Keywords: Go term

Chinese: 刺 (ci4); 觑 (q)
Japanese: ノゾキ (nozoki)
Korean: 들여다보기 (deul-yeo-da-bo-gi)

W1 is the peep, a threat to push through on the next move. A peep is a type of forcing move, where White hopes to gain some advantage by being able to play W1 in sente (by forcing Black to connect at a). The advantage could be anything from simply having the stone in place, to destroying Black's eyeshape, to breaking a ladder, to protecting her own position.


W1 here is also a peep, threatening to cut at a. But White should make sure her peep is not aji-keshi--in other words, removing the future possibility of cutting directly at a, if, for instance, the ladder becomes favorable. Such a move might be a raw peep; see also do not peep at cutting points.


Although the proverb states that even a moron connects against a peep, as with any forcing move, it is natural to want to consider less submissive responses, including ones that will not end in gote. Depending on circumstances, any of the circled points might be a possible response. See below for another example.

With a standard tesuji?  

I saw this siuation in a game and it was handled like this instead of just blocking at a. This was described to be a standard tesuji.. Any comments on it? - Reuven

Ninten:I'm only about 19 kyu but I think it's a standard tesuji because it reduces the opponents territory and also if the opponent attacks at a (uselessly) it gains a 'free' move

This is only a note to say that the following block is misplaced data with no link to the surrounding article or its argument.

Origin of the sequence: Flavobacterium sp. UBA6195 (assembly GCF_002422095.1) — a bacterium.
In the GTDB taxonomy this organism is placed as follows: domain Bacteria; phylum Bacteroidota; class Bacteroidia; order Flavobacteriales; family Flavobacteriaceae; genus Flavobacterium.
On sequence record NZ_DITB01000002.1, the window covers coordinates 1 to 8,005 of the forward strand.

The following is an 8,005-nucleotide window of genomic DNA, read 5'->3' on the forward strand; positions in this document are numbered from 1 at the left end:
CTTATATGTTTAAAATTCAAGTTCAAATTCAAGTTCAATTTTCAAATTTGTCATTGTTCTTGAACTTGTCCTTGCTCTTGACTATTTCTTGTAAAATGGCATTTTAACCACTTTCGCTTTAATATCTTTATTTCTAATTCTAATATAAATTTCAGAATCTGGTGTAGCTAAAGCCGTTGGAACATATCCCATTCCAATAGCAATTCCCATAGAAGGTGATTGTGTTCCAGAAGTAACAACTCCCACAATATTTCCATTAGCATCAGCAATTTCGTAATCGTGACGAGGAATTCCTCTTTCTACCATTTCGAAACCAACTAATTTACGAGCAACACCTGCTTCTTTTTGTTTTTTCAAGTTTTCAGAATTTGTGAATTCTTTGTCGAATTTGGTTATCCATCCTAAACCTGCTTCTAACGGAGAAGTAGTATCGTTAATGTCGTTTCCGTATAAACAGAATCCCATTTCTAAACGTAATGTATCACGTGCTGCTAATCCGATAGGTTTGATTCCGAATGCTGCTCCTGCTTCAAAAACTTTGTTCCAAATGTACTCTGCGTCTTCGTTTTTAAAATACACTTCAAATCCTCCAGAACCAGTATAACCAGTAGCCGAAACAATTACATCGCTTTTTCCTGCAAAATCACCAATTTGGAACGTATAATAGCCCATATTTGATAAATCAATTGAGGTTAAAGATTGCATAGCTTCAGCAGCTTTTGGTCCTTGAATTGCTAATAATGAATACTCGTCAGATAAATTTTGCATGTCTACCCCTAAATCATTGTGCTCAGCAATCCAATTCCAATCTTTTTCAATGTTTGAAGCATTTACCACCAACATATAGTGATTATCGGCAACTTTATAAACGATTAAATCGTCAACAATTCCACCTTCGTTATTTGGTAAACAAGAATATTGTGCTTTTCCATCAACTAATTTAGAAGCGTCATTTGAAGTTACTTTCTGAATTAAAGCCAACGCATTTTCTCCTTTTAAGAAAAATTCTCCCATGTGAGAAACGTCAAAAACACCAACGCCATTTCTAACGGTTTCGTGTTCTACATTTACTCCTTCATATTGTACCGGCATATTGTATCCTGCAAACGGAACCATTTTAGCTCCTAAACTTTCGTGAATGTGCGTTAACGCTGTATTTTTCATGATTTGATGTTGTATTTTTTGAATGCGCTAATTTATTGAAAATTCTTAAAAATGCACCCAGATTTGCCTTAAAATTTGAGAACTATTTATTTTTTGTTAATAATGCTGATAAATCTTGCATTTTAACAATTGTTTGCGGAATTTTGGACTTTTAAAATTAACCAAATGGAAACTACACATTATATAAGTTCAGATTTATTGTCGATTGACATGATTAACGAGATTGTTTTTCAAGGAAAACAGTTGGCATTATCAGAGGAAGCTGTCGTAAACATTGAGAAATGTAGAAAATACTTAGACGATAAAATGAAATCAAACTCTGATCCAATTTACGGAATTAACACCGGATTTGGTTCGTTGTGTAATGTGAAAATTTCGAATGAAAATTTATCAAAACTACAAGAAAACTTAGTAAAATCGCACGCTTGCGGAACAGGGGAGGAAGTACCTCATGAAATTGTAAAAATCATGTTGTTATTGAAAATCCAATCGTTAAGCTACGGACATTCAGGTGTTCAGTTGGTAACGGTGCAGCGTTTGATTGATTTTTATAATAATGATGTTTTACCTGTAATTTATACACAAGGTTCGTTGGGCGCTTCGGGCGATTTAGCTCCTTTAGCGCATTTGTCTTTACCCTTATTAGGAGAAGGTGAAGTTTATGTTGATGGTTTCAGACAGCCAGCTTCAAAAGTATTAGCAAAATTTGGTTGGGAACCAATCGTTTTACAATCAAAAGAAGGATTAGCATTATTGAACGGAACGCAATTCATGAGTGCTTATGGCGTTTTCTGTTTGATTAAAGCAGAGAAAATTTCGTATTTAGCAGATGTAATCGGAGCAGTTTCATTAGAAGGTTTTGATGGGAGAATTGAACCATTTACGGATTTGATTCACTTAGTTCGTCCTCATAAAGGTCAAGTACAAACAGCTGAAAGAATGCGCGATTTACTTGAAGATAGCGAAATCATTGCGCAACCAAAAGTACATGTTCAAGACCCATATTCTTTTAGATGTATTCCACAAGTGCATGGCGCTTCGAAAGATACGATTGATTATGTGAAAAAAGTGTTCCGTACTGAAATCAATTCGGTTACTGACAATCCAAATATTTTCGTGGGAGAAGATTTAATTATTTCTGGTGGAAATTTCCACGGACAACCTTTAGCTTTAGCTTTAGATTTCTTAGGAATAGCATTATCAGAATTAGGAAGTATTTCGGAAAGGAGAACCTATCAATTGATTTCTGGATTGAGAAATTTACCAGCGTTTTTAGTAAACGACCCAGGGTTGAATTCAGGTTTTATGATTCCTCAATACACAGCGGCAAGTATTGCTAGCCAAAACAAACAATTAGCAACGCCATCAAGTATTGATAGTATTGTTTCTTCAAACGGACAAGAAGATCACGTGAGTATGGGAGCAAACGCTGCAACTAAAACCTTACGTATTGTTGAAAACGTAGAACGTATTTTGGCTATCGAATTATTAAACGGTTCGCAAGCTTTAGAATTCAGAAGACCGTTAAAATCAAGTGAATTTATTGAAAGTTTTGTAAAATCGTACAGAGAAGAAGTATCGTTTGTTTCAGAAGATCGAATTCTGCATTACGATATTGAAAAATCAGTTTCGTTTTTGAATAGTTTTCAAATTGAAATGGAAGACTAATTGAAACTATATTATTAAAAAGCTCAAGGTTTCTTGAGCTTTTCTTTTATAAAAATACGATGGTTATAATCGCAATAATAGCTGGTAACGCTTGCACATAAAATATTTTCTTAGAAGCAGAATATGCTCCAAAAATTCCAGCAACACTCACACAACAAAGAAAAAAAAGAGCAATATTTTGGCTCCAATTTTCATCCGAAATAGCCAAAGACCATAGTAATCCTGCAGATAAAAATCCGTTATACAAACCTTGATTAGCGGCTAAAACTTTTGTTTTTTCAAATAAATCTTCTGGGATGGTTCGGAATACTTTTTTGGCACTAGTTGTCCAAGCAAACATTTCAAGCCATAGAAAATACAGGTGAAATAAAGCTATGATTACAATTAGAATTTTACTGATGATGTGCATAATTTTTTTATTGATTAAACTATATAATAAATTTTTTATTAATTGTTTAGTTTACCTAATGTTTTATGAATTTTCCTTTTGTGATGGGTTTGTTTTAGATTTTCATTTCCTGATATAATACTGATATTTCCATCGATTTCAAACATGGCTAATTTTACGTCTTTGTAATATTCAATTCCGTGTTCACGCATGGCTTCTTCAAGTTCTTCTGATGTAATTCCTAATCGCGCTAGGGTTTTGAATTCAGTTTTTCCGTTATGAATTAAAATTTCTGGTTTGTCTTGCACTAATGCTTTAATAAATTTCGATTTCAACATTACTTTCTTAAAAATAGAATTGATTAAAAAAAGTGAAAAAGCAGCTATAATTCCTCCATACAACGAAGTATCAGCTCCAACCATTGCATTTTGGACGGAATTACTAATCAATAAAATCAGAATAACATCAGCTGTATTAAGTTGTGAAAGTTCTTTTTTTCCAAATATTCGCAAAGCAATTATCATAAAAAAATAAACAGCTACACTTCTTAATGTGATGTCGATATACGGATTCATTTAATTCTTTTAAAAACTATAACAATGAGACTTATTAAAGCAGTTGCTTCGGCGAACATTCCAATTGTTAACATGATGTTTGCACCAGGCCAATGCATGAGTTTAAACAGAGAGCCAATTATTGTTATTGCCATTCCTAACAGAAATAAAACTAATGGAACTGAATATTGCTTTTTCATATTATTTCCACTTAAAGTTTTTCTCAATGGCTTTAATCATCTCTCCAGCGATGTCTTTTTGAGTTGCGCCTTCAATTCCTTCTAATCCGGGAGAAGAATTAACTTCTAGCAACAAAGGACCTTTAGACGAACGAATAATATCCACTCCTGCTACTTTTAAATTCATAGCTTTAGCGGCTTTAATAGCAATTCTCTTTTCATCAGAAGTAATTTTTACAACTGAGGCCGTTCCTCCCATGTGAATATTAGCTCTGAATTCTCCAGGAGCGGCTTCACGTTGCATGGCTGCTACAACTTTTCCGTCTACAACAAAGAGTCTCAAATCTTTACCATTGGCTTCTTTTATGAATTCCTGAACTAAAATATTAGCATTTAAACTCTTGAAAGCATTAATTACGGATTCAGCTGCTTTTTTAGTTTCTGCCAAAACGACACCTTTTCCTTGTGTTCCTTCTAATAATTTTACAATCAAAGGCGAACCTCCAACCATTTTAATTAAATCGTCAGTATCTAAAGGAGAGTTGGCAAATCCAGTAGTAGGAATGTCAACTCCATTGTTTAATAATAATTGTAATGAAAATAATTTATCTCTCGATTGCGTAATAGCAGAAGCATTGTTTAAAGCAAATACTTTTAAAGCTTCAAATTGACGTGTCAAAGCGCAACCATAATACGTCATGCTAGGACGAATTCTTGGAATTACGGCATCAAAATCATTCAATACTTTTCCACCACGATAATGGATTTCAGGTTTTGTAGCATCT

tapir: This looks like a sente sequence because of W4, but W4 has no relation to the peep at all, as white is alive without. Charles' sequence below makes more sense, imho.

Charles I remember something written in an old BGJ - in reply to a pro saying a play was standard, an amateur 2 dan saying he wished he could find such things in a game.

With a standard tesuji? (ii)  

Here the point is that W2 can be played, but then after B3, White has big worries about Black at b later. If White plays b to capture, right now, then the peep at white+circle turned out to be gote, so Black will be happy.

With a standard tesuji? (iii)  

One variation: White gets into big trouble.

As alternatives to peep, the forms peek or poke are also seen, but discouraged. Poke would be better used for a thrusting through, or tsukidashi:


Could you explain a difference between the usage of 刺 ci4 - peep and 觑 q peep ?

unkx80: Don't think there is a lot of different where usage in Go is concerned... but I almost never see 觑 in everyday usage, whereas 刺 is very common.

See also

Peep last edited by on September 30, 2017 - 18:05
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